The Infinite Zenith

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Tag Archives: Aoi Nizato

I Did My Best Doing the Club Activities: Non Non Biyori Nonstop OVA Review and Reflections

“The journey is never ending. There’s always gonna be growth, improvement, adversity; you just gotta take it all in and do what’s right, continue to grow, continue to live in the moment.” –Antonio Brown

Shiori begins class with Renge and the others, receiving her first-ever bit of homework. She accompanies everyone to the Koshigayas’ place to work on things, and after she finishes, tries to help motivate Natsumi. Natsumi ends up joining the others for some dodgeball after everyone else wraps up. The next day, Natsumi expresses a want to start a school club focused around badminton, and everyone visits Kaede, who’d formerly played the sport. While Kaede is reluctant to help, she relents after seeing the look of longing on Renge’s face. Despite not having played badminton in some time, Kaede is still skilled enough to give Natsumi trouble, and while helping Shiori and Renge with the basics, a stray shuttlecock hits Kaede on the forehead. She is knocked down and reminisces about a time when she had looked after Renge, who’d been a toddler at the time: despite being poor with children, she gives Renge some crayons, and after persuading Renge to draw in a sketchbook, is surprised to see Renge draw her. In the present, Kaede decides to help Renge and Shiori practise badminton. Later that evening, Renge sets out more food for the neighbourhood tanuki, who’s got offspring following her now, Hotaru and her mother prepare dinner while waiting for her father to return, and Shiori tucks her baby sister in for the night. Meanwhile, Komari helps with cooking dinner under her mother’s supervision, and Natsumi calls Aoi and shares a conversation with her: they long to visit one another again and promise to do so in the future. It’s now been just a shade over a year since Non Non Biyori Nonstop finished airing, and the arrival of one final OVA (technically, an OAD), provides viewers with a continuation of the events from Nonstop to show how life in Asahigaoka for each of Shiori, Renge, Hotaru, Natsumi and Komari has progressed; while things are still more or less the way they were previously, subtle changes do hint at how even in a seemingly timeless setting, people continue to mature and learn as a consequence of their experiences.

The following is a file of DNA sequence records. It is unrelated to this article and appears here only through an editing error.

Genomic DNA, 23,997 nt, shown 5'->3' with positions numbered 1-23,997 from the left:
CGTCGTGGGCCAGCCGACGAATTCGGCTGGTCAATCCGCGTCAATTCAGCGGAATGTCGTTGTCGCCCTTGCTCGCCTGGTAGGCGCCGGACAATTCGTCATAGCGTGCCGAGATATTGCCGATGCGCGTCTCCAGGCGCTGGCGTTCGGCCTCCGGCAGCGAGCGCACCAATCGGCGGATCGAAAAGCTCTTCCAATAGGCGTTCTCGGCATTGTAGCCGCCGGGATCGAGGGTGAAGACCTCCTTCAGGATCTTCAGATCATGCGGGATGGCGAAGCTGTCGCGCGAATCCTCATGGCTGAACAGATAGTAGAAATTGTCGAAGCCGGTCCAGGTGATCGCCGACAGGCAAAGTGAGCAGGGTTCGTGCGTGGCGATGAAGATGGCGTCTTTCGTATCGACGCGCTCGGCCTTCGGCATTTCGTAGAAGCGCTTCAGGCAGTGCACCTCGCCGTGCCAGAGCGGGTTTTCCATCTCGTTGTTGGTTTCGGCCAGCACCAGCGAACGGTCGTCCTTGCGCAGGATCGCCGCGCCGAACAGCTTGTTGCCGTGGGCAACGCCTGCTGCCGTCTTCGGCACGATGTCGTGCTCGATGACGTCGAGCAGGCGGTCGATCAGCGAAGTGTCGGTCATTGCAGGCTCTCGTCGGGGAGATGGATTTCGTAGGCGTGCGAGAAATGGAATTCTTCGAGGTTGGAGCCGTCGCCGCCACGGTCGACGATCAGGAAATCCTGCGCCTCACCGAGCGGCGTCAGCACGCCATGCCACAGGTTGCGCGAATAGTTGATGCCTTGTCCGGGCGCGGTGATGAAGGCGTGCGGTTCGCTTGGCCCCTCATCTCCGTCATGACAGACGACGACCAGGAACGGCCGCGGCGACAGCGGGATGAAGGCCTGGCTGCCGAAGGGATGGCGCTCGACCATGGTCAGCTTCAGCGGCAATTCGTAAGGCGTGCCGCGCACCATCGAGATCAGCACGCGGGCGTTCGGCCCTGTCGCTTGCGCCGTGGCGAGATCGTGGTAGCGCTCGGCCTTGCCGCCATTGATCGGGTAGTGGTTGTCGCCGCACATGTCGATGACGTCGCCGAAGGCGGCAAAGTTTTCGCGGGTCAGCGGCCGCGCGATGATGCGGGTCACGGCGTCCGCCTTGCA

By the events of Nonstop‘s OAD, Shiori’s become a part of the tighly-knit group of friends at Asahigaoka Branch Elementary School; thanks to Renge, Shiori is showing enthusiasm in pursing her studies, unlike the lethargic and unmotivated Natsumi. Excitement at attending school has now transformed into routine for Shiori, but it is clear that she has no trouble in getting along with Renge and the others, even offering her own unique brand of wisdom and non-sequitur humour wherever Natsumi is concerned. Similarly, after Natsumi yearns to participate in after-school badminton and attempts to get Kaede to provide instruction, it turns out that Kaede’s soft spot for Renge and children of her age encourages her to step out of her comfort zone: in a flashback, Kaede reiterates her dislike of children. Natsumi and the others prove quite rowdy while in class, leading to these sentiments, but even at this point, Kaede is quite partial to Renge and actively goes out of her way to look after her. Viewers thus learn that Renge’s uncommonly high skill in sketching comes from being exposed to the activity at such a young age. Similarly, even as a baby, Renge’s become closer to Kaede as a result: all of the time Kaede had spent with Renge had left an impression, leading Renge to draw Kaede as a way of expressing thanks. The closeness in their friendship is why Kaede is willing to do things for her, whereas with Natsumi, she’s much more reluctant, and while this drives some of the OAD’s humour, it also gives further insight into how things were in Asahigaoka previously: even in a place where days are easygoing and languid, change remains inevitable.

Screenshots and Commentary

  • Previously, I focused discussions around the characters, and therefore, had very few screenshots of the landscapes surrounding Asahigaoka. Because this is the last Non Non Biyori post I will be writing for the present, I figured I could switch things up a little and show a moment of a misty, rainy day: it feels distinctly like Alaska, and while this OAD might be a swan song, Silver Link has done a phenomenal job with the visuals, with this scene here appearing photorealistic at first glance.